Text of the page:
The Butawa have several cultural festivals, some of which they still celebrate today. The Gwarma Gom is a thanksgiving to the gods each January, during which Butawa compose and sing new songs. In their mourning festival every two years, Butawa remember the dead. They visit graves and shrines, sprinkling them with blood, and the dodo dances in public. There is also a youth festival in which the youth dance to demonstrate their strength and power.


What Are Their Beliefs?

Recently, the Butawa have begun to accept Islam as their religion. Less than half of all Butawa still follow their traditional ethnic beliefs. They traditionally worship family gods and ancestors at village shrines or in secret hidden places in the forests or in rocks.

The cult of the dodo is extremely important to the Butawa. They value tribal secrets and practice religious traditions handed down from their ancestors. Butawa also believe certain people have the power to turn themselves into animals, especially elephants.


What Are Their Needs?

A large majority have not had an opportunity to hear the Gospel. Much evangelistic work and prayer are needed for this tribe to be exposed to the Gospel.


Prayer Points

Ask the Lord to send forth qualified laborers who understand Butawa culture to work with the people.
Pray that God will give Butawa believers boldness to share the love of Jesus with their own people.
Pray that Butawa leaders and other key figures from among the people will be saved.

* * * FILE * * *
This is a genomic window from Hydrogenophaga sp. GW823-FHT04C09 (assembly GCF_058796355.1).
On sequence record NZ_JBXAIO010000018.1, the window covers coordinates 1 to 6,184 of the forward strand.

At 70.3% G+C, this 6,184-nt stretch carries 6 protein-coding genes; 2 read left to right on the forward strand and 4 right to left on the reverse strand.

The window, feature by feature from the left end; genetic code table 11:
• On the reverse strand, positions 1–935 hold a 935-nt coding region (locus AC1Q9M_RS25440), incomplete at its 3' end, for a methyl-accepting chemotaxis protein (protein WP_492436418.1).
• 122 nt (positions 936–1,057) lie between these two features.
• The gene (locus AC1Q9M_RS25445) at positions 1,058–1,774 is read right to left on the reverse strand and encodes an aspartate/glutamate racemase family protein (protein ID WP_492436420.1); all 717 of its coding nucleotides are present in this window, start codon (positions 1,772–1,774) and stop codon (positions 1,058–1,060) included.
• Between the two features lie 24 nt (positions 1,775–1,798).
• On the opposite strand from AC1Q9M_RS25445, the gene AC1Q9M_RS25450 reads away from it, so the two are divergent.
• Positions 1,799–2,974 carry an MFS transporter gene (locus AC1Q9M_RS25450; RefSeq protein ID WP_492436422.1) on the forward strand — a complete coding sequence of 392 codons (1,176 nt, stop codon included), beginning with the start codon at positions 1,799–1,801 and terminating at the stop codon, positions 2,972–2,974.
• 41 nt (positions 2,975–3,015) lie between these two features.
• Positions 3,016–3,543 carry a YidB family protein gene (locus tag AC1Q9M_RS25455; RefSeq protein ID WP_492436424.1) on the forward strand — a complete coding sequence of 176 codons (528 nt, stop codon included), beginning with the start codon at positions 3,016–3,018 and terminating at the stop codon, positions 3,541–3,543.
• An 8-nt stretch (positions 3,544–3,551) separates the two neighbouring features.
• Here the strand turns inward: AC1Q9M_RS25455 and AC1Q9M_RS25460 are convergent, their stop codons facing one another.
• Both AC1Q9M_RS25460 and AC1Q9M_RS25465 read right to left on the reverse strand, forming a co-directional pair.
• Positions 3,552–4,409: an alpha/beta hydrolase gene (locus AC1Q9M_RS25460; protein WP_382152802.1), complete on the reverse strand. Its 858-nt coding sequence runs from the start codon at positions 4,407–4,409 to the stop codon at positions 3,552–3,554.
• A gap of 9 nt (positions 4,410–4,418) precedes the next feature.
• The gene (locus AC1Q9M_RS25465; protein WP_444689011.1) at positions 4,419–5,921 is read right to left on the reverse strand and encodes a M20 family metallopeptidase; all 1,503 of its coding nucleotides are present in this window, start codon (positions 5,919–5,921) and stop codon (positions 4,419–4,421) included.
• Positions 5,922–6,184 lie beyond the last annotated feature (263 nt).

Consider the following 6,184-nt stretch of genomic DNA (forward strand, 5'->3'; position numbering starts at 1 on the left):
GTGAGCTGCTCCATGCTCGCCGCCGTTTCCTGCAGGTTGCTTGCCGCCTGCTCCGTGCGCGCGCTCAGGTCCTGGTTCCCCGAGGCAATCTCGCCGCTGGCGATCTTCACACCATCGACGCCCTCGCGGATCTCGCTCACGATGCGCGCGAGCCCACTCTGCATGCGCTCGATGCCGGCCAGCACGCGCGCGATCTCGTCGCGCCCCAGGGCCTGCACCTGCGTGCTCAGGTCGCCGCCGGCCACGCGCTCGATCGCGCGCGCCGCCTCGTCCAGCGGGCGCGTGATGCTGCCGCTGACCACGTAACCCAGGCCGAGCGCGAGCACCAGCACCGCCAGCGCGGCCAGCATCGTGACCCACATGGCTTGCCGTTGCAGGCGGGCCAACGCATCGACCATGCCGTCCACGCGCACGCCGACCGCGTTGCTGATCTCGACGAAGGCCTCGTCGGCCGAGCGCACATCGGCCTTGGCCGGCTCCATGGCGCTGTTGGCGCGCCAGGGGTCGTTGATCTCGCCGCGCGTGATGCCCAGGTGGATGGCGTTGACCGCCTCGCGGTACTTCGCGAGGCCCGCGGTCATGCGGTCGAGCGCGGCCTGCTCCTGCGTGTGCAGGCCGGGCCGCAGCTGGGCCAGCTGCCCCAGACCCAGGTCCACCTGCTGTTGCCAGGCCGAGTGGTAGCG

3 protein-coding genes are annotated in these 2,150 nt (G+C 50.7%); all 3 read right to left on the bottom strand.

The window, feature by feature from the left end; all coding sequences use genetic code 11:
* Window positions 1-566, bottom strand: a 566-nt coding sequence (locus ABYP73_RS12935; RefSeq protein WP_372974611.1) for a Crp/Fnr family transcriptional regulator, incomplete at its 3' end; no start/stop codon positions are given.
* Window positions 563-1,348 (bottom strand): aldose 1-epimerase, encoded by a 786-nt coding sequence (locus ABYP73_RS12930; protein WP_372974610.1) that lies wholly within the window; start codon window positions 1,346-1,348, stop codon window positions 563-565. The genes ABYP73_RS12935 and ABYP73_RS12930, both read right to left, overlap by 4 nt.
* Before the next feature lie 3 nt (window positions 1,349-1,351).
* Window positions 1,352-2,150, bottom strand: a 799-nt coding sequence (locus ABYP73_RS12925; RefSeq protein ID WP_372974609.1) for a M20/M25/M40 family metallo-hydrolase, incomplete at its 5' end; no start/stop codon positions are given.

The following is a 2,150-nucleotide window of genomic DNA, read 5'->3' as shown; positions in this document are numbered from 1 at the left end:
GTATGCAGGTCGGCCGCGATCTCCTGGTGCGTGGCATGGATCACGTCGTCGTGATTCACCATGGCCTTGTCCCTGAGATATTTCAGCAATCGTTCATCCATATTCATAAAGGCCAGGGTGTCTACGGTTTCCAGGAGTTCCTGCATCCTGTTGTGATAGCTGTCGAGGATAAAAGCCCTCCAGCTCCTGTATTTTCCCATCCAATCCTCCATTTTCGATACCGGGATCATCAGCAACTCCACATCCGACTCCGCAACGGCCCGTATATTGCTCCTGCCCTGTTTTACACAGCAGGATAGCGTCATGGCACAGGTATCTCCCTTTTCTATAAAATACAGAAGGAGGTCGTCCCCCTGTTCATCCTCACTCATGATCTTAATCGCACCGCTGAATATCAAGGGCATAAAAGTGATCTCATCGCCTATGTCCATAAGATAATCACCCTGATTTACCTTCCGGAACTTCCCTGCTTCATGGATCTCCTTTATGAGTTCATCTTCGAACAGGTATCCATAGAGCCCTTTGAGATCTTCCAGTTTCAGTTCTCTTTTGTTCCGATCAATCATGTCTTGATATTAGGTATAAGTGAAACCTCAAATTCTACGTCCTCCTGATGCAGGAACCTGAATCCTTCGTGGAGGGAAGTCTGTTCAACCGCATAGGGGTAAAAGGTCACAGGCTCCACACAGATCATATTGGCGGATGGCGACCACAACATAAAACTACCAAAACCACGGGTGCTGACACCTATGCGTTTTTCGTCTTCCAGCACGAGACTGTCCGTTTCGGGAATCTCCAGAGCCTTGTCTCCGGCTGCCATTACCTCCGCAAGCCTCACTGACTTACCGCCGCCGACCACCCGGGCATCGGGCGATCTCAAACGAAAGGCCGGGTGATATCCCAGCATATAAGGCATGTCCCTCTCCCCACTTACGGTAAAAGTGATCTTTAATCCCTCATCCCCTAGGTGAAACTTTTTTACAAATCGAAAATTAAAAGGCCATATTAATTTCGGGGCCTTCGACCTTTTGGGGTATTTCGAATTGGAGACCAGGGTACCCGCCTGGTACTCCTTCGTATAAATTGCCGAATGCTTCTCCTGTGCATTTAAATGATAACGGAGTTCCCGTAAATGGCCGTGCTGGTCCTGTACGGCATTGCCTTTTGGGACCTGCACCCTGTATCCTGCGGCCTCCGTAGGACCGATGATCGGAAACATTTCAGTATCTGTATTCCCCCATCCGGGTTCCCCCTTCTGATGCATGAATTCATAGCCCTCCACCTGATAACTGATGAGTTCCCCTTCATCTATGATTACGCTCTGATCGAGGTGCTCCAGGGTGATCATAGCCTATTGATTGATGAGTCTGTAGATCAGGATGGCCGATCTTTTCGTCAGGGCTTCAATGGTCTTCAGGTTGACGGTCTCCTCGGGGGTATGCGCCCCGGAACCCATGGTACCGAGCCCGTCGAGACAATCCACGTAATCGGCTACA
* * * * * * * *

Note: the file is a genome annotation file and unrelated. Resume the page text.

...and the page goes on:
Ask God to raise up prayer teams who will begin breaking up the soil through worship and intercession.
Ask the Lord to bring forth a strong and growing Butawa church for the glory of His name!


Scripture Prayers for the Butawa in Nigeria.


Profile Source:   Bethany World Prayer Center  

Additional Info
Global Prayer Digest: 2013-02-12
People Name General Butawa
People Name in Country Butawa
Pronunciation BOO-too-wa
Population this Country 67,000
Population all Countries 67,000
Total Countries 1
Indigenous Yes
Progress Scale 1
Unreached Yes
Frontier People Group Yes
GSEC 1  (per PeopleGroups.org)
Pioneer Workers Needed 1
Alternate Names Butu-Ningi; Gamo-Ningi; Hausa, Ajami
People ID 11815
ROP3 Code 117450
Country Nigeria
Region Africa, West and Central
Continent Africa
10/40 Window Yes
National Bible Society Website
Persecution Rank 7  (Open Doors top 50 rank, 1 = highest persecution ranking)
Location in Country Sokoto, Kaduna, Katsina, Kano, Bauchi, Jigawa, Zamfara, Kebbi, and Gombe states. Spoken as L2 in north   Source:  Ethnologue 2010
Country Nigeria
Region Africa, West and Central
Continent Africa
10/40 Window Yes
National Bible Society Website
Persecution Rank 7  (Open Doors top 50 rank, 1 = highest persecution ranking)